On Thursday, Senate Bill 1467, which had already cleared the Senate, passed in the House 33 to 24. It would allow people to carry their guns when walking or driving through campuses on public streets and sidewalks. The bill was narrowed from its original version, which would have allowed guns in campus buildings as well.
Ever since the Virginia Tech massacre, advocates for allowing guns on campus have argued that people should be able to defend themselves in such situations if security can’t respond quickly enough. Some lawmakers have even proposed arming teachers in elementary and secondary schools.
But campus administrators and law-enforcement officers frequently oppose such efforts, concerned that the presence of weapons could lead to more violence.
Only in Utah are people allowed to carry guns into buildings on all public higher-education campuses. In Texas, a bill along those lines was hotly debated this week and appeared to be losing some support, but it could move forward again next week.
Currently Arizona law allows colleges or universities to decide whether to allow guns to be carried on campus, but none of the campuses do, reports The Arizona Republic. Other than Utah, the states are about evenly split between those that leave the decision up to each campus and those that specifically prohibit guns on campus, according to the National Conference of State Legislatures.
The fact that the Arizona bill was narrowed down to public passageways is a relief to gun-control advocates, who still oppose the bill but would be even more concerned if it allowed weapons into classrooms and dorms.
“This is one of those issues [where] parents of college students, law enforcement, students, and administrators are standing up and saying ‘No,’ ” says Brian Malte, director of state legislation at the Brady Campaign to Prevent Gun Violence in Washington.
Since 2007, 45 attempts to allow guns on campus have been made in 24 states, and so far, all have failed, Malte says. He expects advocates to push again to allow guns in campus buildings in Arizona next year.
In Texas, two Senate Democrats who had originally supported the guns-on-campus bill withdrew their support this week after being bombarded with opposition from constituents and college officials.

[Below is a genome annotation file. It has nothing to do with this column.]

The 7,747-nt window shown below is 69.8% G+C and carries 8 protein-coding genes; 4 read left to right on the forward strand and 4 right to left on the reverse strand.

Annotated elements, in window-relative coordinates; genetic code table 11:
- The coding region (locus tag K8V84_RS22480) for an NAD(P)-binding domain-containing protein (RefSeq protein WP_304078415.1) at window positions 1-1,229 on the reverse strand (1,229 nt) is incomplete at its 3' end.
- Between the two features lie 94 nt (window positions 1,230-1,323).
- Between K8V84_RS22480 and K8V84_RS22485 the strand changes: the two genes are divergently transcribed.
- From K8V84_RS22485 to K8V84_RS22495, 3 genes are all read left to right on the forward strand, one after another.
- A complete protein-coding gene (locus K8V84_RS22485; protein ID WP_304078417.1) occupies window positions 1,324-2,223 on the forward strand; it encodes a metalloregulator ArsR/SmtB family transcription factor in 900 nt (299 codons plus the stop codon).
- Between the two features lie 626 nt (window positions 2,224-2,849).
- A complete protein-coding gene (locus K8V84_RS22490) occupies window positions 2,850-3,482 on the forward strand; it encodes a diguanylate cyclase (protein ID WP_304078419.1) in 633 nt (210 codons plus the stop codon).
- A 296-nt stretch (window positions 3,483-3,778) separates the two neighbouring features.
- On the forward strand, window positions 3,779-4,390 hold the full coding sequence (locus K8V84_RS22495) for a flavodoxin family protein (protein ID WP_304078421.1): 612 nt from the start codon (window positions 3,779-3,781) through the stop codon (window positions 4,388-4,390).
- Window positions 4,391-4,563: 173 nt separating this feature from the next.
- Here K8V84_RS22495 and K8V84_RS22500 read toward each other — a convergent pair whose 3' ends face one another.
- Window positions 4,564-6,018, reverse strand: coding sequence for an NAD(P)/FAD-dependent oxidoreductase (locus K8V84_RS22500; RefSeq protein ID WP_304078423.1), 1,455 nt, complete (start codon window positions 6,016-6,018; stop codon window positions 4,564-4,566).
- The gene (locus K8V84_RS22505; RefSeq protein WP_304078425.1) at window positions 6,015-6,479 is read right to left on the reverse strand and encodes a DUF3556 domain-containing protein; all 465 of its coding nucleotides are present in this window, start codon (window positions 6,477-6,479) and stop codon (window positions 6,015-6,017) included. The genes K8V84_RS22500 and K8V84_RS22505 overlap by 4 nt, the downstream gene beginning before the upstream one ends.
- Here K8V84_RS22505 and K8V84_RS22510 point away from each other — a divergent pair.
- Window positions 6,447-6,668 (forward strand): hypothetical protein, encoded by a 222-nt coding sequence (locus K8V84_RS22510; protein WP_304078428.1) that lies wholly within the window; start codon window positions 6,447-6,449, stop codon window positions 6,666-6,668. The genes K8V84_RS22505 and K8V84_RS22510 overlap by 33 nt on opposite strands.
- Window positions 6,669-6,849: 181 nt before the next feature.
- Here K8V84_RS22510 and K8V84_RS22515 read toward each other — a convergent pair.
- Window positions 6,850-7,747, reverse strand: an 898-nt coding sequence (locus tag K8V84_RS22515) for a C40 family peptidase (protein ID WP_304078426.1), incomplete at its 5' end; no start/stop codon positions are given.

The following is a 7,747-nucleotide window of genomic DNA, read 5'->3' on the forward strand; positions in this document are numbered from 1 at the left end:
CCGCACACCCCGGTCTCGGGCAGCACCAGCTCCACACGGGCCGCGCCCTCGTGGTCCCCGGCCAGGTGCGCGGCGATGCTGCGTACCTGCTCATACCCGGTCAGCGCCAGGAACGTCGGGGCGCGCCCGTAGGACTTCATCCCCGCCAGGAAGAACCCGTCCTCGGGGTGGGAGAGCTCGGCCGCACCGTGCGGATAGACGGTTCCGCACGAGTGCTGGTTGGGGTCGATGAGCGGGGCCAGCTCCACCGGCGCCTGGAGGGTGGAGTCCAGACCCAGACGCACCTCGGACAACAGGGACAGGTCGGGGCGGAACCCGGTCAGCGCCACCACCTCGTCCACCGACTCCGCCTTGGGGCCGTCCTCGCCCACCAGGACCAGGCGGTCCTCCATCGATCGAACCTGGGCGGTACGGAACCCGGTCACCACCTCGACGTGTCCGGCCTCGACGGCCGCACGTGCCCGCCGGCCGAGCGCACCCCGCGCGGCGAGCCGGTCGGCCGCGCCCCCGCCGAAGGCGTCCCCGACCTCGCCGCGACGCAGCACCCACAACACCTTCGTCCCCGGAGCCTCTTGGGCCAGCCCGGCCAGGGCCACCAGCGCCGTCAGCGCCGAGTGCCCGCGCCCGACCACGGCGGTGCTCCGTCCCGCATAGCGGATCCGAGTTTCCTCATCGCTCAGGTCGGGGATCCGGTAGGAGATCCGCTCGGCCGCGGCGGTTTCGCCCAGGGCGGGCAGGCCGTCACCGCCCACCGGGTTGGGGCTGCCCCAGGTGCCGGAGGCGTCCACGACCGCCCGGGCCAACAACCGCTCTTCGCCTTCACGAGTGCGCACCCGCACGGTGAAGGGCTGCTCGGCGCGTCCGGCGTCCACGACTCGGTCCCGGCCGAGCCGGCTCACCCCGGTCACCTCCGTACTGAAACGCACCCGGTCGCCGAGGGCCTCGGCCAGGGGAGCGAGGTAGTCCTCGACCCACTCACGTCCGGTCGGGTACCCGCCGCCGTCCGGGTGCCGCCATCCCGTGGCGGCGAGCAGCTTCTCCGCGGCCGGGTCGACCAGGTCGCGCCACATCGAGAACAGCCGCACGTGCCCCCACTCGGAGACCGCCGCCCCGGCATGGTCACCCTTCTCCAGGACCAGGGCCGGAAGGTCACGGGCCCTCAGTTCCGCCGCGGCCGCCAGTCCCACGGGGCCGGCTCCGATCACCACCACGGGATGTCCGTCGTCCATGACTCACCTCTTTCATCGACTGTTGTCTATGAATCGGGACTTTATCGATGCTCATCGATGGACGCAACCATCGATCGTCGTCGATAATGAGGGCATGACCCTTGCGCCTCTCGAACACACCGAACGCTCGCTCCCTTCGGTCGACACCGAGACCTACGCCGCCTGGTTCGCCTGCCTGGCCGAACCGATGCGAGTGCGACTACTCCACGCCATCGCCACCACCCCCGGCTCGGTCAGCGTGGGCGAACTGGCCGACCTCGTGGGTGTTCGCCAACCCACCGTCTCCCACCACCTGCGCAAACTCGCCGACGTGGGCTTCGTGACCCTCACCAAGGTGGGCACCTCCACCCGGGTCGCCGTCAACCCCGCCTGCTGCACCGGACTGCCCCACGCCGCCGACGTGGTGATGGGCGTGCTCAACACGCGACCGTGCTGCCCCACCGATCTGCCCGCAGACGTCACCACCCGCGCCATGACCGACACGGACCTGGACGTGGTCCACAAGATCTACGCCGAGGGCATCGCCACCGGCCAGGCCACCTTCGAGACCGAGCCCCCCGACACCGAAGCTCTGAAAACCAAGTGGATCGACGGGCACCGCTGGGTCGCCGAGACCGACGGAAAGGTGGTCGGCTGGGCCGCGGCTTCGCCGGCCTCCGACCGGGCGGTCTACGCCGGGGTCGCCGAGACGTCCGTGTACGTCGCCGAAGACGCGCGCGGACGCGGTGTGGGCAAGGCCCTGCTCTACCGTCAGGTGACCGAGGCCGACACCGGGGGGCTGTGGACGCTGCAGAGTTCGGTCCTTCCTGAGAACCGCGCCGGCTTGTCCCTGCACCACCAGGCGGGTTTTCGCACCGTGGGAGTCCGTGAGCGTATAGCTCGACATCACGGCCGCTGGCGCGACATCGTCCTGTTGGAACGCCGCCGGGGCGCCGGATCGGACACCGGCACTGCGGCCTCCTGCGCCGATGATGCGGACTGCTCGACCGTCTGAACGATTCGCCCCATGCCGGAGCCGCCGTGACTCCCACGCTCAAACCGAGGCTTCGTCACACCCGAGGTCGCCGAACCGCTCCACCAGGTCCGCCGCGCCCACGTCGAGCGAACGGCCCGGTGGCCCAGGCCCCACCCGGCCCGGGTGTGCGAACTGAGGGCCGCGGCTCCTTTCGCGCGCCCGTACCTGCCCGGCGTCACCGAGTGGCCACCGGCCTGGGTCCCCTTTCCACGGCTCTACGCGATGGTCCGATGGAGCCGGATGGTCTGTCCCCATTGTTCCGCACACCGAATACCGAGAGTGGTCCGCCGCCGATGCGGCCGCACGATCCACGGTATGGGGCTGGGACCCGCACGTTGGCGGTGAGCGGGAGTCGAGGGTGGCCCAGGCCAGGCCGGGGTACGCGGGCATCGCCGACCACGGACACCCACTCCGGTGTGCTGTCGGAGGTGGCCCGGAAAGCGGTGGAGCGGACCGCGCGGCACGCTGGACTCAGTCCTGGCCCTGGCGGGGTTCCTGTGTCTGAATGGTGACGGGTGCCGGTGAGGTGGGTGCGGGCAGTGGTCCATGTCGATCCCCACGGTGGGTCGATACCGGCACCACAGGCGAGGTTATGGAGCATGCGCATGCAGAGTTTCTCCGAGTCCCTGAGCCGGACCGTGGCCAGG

Alcohol use and depression among college students increase the potential for violent outcomes, he says, if weapons are introduced into the mix.
Homicides are rare on campuses – an average of fewer than 20 a year nationwide – which counters the argument that guns are needed for self-defense, Fox says. Even if there is an attack, “in the heat of the moment, most gun owners are ill-prepared for such a panic situation,” he says, and having attackers and victims both drawing guns would make it harder for police to intervene.
Students for Concealed Carry, a national grassroots organization, counters such arguments. Since 2006, in Utah and at two campuses in Colorado and Virginia that allow concealed weapons, there haven’t been any incidents of gun violence, the group’s website says. It also notes that police are trained to discern who an assailant is, even if some of the victims are armed.
Bills like those currently pending in Arizona, Texas, and about half a dozen other states “remove the idea that college is some sort of magical zone where people should not be allowed to protect themselves,” says David Burnett, the Kentucky-based president of Students for Concealed Carry.
This week, the group’s members have been wearing empty holsters to class, their signature yearly protest to signify how defenseless they feel when licensed gun owners aren’t allowed to bring them to campus.
The measure now on the governor's desk is one of a series of bills to scale back gun control that have been working their way through the Arizona state legislature. Gun issues are particularly hotly debated in Arizona in light of the Jan. 8 shooting in Tucson, Ariz., that killed six and wounded US Rep. Gabrielle Giffords and 18 others.
Material from the Associated Press was used in this report.